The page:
In our Gospel Acclamation for today, we cry out to God, “Let your face shine upon your servant; and teach me your laws.” In the Responsorial Psalm we make a similar prayer: “Teach us to number our days aright, that we may gain wisdom of heart.” We ask God to teach us his ways because we recognize, as the first reading so eloquently describes, that we can hardly even understand the things of this world, and can never know the things of God unless he reveals himself and his ways to us.

Someone might ask, though, Why should we be concerned to learn about the things of God anyway? Many people in this world spend all their time focused only on the things of this world. Should that not be enough for us? St. John Paul II gave us a most beautiful answer to this question in his Encyclical Letter, Redemptor Hominis:

“Man cannot live without love. He remains a being that is incomprehensible for himself, his life is senseless, if love is not revealed to him, if he does not encounter love, if he does not experience it and make it his own, if he does not participate intimately in it. This … is why Christ the Redeemer ‘fully reveals man to himself.’ If we may use the expression, this is the human dimension of the mystery of the Redemption. In this dimension man finds again the greatness, dignity and value that belong to his humanity. …. The man who wishes to understand himself thoroughly – and not just in accordance with immediate, partial, often superficial, and even illusory standards and measures of his being – he must with his unrest, uncertainty and even his weakness and sinfulness, with his life and death, draw near to Christ. He must, so to speak, enter into Him with all his own self, he must ‘appropriate’ and assimilate the whole of the reality of the Incarnation and Redemption in order to find himself.” (RH 10)

We were created by God in his own image and likeness. We were created to share his very life with him. Thus, there is no distinction between the “things of God” and the “things of human beings.” God is our beginning and our end. He is our meaning and our purpose. God is love, and as St. John Paul II tells us, our lives are incomprehensible to us unless we know love – unless we know God. Only in the light of God can we ever truly know ourselves.

In the Gospel for today, Jesus is answering our prayer to be taught the ways of God. He teaches us that anyone who wishes to follow him into the fullness of life with God must renounce his family, his possessions, and even his own life. This strikes us as a very hard word. Jesus is asking us to make great sacrifices. But Pope Francis tells us in this week’s Spiritual Reflection that what Jesus is actually doing is explaining that we must let go of lesser things in order to make room in our hearts and lives for the much greater things which God wants to share with us: “With these demands, the Lord, as he walks towards Jerusalem, asks us to lift our gaze, to adjust our priorities and, above all, to make room for God to be the center and axis of our life.” Of course Jesus does not mean that we should not love our family, but we must not love them more than God.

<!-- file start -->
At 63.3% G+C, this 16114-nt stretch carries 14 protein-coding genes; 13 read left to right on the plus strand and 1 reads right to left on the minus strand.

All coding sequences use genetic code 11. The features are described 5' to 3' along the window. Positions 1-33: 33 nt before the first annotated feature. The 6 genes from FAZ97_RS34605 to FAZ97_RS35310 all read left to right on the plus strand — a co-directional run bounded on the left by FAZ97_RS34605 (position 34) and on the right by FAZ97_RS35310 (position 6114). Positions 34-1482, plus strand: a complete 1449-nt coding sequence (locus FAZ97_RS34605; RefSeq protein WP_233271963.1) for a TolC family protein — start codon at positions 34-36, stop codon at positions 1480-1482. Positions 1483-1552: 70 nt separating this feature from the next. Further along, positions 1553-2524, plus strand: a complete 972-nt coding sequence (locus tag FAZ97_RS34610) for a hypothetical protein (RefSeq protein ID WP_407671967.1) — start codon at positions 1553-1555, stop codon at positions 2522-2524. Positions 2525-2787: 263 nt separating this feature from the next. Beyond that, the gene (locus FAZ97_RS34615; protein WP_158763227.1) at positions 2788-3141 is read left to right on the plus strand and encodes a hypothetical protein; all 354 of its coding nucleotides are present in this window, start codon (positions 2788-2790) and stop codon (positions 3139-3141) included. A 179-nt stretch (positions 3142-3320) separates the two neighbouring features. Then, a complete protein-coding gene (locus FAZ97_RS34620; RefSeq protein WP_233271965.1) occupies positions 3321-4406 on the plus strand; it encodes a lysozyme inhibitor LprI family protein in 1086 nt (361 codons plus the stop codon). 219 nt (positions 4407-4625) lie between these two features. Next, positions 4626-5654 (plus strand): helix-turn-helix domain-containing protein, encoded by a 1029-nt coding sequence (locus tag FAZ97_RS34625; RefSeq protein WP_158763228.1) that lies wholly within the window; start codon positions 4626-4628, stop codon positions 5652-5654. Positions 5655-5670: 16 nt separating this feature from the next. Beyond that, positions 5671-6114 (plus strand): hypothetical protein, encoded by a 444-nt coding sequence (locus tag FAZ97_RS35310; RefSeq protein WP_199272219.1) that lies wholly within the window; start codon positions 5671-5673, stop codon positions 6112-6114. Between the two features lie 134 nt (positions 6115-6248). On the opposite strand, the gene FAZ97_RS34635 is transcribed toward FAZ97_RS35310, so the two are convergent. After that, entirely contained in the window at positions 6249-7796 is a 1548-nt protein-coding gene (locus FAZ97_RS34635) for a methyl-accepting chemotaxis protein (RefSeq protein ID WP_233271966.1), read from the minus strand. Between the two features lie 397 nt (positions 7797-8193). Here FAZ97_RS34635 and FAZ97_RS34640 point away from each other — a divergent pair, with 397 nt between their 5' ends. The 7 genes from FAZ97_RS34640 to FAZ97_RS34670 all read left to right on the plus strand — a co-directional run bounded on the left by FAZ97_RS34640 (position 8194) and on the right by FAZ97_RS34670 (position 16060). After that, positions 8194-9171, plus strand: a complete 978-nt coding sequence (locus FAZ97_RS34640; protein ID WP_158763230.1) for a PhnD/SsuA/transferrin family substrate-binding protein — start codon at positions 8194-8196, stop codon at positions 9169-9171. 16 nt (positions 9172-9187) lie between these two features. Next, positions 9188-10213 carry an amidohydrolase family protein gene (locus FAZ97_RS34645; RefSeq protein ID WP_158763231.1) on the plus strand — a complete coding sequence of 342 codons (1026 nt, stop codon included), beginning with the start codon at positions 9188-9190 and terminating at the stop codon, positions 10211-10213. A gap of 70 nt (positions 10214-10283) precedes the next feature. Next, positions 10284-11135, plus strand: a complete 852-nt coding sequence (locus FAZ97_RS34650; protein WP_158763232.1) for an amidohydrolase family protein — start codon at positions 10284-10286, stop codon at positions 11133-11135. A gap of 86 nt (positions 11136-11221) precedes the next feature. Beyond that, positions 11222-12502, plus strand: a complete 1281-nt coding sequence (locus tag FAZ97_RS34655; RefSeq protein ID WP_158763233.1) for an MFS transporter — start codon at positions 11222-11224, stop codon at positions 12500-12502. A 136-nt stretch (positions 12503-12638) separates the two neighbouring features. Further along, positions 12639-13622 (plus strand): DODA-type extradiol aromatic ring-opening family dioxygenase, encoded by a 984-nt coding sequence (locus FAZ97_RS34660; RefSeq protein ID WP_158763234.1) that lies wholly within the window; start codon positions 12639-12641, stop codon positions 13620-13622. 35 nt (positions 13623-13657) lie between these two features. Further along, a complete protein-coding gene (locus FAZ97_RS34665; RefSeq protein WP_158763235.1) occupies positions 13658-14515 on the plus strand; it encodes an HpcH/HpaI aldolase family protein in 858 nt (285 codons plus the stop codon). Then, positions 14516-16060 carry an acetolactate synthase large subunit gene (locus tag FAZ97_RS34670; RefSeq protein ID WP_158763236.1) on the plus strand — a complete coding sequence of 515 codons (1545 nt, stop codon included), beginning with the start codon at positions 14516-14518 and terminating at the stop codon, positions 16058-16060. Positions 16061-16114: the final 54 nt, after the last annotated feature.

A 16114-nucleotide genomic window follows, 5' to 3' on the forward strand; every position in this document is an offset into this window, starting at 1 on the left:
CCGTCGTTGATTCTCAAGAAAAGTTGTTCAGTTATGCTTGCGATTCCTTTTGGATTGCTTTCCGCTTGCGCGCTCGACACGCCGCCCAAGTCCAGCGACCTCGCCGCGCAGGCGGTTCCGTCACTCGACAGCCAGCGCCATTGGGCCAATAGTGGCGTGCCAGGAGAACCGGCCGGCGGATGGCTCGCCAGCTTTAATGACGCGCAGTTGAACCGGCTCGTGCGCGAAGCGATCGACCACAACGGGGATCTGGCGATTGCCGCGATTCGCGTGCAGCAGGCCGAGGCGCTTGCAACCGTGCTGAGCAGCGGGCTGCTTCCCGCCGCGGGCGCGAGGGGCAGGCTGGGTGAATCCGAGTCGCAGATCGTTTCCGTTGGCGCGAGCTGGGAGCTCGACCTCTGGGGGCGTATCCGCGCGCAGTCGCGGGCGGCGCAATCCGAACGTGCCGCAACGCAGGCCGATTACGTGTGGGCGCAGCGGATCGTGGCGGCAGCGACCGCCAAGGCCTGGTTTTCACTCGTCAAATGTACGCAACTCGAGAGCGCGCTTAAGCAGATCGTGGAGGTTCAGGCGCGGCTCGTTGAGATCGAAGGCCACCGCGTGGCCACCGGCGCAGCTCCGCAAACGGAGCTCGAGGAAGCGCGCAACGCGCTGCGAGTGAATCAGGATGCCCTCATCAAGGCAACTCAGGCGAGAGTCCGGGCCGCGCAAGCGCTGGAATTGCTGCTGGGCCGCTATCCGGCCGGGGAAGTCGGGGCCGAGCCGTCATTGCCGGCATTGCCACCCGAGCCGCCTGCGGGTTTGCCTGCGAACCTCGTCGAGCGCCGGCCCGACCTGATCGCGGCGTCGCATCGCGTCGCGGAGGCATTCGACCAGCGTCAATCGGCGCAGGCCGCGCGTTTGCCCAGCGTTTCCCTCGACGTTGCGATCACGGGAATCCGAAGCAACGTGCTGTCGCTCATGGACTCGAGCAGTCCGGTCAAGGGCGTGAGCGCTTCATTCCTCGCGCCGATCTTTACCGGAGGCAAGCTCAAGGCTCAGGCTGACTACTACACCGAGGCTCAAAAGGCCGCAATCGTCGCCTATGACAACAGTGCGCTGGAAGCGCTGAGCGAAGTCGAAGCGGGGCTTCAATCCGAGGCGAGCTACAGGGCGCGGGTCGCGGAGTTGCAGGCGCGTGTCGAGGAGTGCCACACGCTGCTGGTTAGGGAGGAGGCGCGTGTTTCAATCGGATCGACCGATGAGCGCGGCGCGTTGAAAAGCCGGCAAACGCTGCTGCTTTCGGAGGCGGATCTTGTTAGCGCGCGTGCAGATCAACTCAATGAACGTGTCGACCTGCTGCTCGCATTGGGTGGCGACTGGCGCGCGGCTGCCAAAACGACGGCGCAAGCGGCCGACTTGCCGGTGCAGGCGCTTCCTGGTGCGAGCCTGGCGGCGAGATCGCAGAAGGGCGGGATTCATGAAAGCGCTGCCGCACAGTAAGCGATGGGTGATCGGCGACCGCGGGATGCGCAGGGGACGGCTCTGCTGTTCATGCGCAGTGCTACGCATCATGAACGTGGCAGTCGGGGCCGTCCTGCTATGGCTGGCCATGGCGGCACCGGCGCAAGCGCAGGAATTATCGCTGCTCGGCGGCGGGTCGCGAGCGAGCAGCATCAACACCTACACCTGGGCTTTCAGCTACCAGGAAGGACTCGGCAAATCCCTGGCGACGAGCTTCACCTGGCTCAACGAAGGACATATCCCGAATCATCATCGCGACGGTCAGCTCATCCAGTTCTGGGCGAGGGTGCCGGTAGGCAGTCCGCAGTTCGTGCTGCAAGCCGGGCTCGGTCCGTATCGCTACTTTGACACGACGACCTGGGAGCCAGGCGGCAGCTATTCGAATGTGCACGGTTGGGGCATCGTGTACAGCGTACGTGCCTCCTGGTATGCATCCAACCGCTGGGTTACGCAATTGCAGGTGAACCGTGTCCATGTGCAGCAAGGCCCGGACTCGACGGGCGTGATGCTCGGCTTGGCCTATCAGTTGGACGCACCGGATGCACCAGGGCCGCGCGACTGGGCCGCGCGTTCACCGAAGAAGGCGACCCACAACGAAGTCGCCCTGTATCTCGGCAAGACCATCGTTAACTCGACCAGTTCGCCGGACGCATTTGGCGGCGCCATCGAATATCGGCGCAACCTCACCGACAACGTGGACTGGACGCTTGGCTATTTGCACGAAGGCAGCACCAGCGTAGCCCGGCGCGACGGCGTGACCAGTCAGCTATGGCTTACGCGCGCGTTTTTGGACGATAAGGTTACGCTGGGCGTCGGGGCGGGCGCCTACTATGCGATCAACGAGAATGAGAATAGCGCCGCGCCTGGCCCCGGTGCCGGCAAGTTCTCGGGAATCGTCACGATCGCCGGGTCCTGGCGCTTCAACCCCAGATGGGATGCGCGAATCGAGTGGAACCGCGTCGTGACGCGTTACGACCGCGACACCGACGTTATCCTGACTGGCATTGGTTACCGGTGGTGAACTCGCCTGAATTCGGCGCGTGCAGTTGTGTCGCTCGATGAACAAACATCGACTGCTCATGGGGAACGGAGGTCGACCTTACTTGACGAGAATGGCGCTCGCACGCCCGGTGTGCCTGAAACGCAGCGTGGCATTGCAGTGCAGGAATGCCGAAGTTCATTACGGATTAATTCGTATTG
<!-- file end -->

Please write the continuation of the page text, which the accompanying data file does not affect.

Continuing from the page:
Jesus is leading us towards our final destiny of sharing in the very life of the Trinity in Heaven. What seem like harsh demands to us are actually words of great love warning us against clinging so tightly to lesser goods that we run the risk of losing out on the greatest good. Thus, Pope Francis tells us, “The demands that Jesus sets before us cease to be burdensome as soon as we begin to taste the joy of the new life that he himself sets before us.”

Although this week opens with a Gospel which speaks of great sacrifice, we will see that the readings throughout the week repeatedly exhort us to rejoice in the Lord. For example, we read in today’s Psalm, “Fill us at daybreak with your kindness, that we may shout for joy and gladness all our days.” Perhaps we are reading these very readings and this meditation at daybreak. The Lord is indeed filling us right now with his kindness – the kindness of answering our prayer for him to teach us his ways. He teaches us that he loves us with an infinite, merciful love, and that he wants to show us the way to be united with him eternally in Heaven. The right response, then, is not to be dismayed at what the Lord is asking us to sacrifice, but to “shout for joy and gladness all our days” at what he is offering us.

St. Paul, in the second reading, shows us a good example of how to live the words of Jesus in a practical situation. He is imprisoned because of his witness to Christ, but he is not focused on his own hardship. In fact, although he says that he would have liked to have kept Onesimus with him to help him, he is instead sending him back to Philemon. Paul is not trying to cling to persons or possessions for his own benefit, rather he does all that he does out of love, seeking to serve as Christ served. In giving of himself in love in this way, he finds his joy – “the joy of the new life” that God himself sets before us.

Am I more concerned about worldly things than the things of God? Why? What are the things I am clinging to for my own benefit? When have I experienced the joy of new life?

Excerpt from The Anawim Way, Volume 18, no. 7. More information about The Anawim Way may be found here.